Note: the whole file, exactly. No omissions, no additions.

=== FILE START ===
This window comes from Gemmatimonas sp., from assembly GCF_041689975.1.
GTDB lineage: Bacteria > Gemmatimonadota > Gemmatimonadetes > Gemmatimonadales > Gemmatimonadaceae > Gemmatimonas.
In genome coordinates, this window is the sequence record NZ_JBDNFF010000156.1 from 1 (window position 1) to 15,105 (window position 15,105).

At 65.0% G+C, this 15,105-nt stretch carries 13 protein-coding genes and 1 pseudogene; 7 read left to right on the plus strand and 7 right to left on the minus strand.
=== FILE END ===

This window comes from Gemmatimonas sp., from assembly GCF_041689975.1.
GTDB lineage: Bacteria > Gemmatimonadota > Gemmatimonadetes > Gemmatimonadales > Gemmatimonadaceae > Gemmatimonas.
In genome coordinates, this window is the sequence record NZ_JBDNFF010000156.1 from 1 (window position 1) to 15,105 (window position 15,105).

At 65.0% G+C, this 15,105-nt stretch carries 13 protein-coding genes and 1 pseudogene; 7 read left to right on the plus strand and 7 right to left on the minus strand.